Stewart’s Blog: Elected Officials Working for Non-Profits is a Bad Idea

Stewart’s Blog: Elected Officials Working for Non-Profits is a Bad Idea

Recent developments on the local jobs front shows elected officials gaining employment -while holding elected office – with non-profit organizations.

In these jobs, the elected officials are being asked to raise money and keep their board members and financial donors satisfied.

This is a really bad idea. And here’s why.

Do you remember the Clinton Foundation?

In a report published in August 2016 by CBS, a news organization not known to be enemies of the Clinton’s, said that “Officials have long acknowledged they’d (Clinton Foundation) need to curb their donor policy if Hillary Clinton becomes president, and though they announced those changes last week, there are still questions about potential conflicts of interest it could present for a Clinton White house.”

The report also stated that though “former President Bill Clinton defended the charity’s work…, in a recent letter to donors even he admitted there are ‘legitimate concerns about potential conflicts of interest’ if his wife becomes president. ”

In addition, Doug White, who advises nonprofits and philanthropists on ethics, says the issue is “the intermingling of politics or government and the nonprofit world.”

“Even if she doesn’t exercise it, the fact that she could creates a potential conflict of interest,” he said.

And now the same problem has arrived in Tallahassee.

The Tallahassee Democrat recently reported about the hiring of Leon County Commissioner Nick Maddox by the Leon County Schools Foundation. Maddox said his job is to raise money.

But wait a minute. What if someone who has business before the County Commission writes a $5,000 check at Mr. Maddox’s request for the Foundation, is this a conflict?

How about a Foundation Board member seeking a favorable vote on an issue – a conflict?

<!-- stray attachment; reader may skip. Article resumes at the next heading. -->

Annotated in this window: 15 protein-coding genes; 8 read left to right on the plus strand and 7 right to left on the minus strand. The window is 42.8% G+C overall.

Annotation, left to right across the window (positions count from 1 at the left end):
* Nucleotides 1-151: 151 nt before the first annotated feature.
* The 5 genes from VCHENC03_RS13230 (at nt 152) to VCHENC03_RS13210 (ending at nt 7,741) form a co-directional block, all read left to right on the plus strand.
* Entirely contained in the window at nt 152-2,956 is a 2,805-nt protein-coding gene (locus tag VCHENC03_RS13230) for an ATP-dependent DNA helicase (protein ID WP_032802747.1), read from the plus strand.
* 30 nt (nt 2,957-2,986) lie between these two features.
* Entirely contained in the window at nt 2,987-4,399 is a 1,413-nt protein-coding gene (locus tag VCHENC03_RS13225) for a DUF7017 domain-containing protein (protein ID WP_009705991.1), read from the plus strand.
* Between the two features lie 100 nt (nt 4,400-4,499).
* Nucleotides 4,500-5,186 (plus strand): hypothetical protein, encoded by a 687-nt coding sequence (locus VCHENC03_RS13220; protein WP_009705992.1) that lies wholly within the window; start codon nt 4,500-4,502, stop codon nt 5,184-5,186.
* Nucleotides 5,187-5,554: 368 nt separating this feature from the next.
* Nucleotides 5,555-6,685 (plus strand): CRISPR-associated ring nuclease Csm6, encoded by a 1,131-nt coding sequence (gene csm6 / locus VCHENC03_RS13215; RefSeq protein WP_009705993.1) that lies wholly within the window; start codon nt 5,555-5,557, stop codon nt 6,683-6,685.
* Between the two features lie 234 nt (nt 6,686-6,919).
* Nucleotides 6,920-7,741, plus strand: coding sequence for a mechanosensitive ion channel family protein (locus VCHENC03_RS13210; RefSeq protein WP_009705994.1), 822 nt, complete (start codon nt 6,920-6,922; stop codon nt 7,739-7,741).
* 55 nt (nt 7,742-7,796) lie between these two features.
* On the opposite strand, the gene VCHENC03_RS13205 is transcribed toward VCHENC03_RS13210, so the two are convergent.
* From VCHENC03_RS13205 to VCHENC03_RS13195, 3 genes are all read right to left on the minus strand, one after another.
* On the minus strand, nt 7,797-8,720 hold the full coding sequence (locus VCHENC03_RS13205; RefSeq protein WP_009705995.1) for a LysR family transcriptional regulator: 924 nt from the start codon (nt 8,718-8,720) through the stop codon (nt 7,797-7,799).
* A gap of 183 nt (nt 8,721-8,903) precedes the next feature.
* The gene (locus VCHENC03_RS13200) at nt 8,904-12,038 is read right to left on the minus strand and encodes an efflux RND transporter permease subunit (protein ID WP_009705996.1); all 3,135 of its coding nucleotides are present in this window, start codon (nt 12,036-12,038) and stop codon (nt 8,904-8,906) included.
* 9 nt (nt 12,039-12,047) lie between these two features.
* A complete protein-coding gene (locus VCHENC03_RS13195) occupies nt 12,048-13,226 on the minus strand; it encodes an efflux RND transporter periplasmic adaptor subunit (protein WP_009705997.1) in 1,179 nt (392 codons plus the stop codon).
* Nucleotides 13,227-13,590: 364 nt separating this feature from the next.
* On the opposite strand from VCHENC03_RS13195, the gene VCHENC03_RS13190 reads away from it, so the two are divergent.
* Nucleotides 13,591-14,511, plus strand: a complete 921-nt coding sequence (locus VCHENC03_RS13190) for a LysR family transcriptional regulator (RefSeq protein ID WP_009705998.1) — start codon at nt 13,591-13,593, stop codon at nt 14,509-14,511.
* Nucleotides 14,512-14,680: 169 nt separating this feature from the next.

We recently reported about a non-profit group with a board full of state lobbyists hiring a House member as their President. Lobbyists setting the salary of a House member -is this even legal? If so, look for more non-profits hiring elected officials.

In the end this is nothing more but the continuation of self-dealing among those elites who do not know the difference between self service and public service.

And so it goes.

7 Responses to "Stewart’s Blog: Elected Officials Working for Non-Profits is a Bad Idea"

  1. It seems like all the nonprofits want politicians on their boards. Problem is, it is a conflict plus it allows power to be concentrated among a few.

  2. … legitimate concerns if she becomes President? She was Secretary of State while the foundation was going strong. Guess that’s ok.

  3. I’ve said it many times – Tallahassee is a mini-Wash D.C. Useless politicians, corruption, wasted money etc. etc.

  4. Excellent!

    Please keep us informed on this one and we would be interested in:

    What are the numbers Mr. Maddox is required to meet in the first quarter and each quarter thereafter? Are you going to publish each fundraising quarterly report so citizens can monitor Maddox’s performance?

    Citizens need to be informed if Mr. Maddox meets and/or exceeds his goals on this job.

    Who were the other candidates for this fundraising job and what where their resumes and experience? Was this position advertised, how many applied, who made the short list, etc?

    Does Nick Maddox have experience in writing grants?

    What were the actual performance numbers that Maddox met at the entities Maddox listed on his resume regarding fundraising experience?

    Perhaps, the Tallahassee Democrat should consider banning Ron Sachs from commenting as Mr. Sachs’ FB comment on the TD article was irresponsible and PR motivated — and had nothing to do with – actual experience and accomplishments – by Mr. Maddox.

    Again, we appreciate the responsible reporting and editorials at Tallahassee Reports.

Leave a Reply

Your email address will not be published.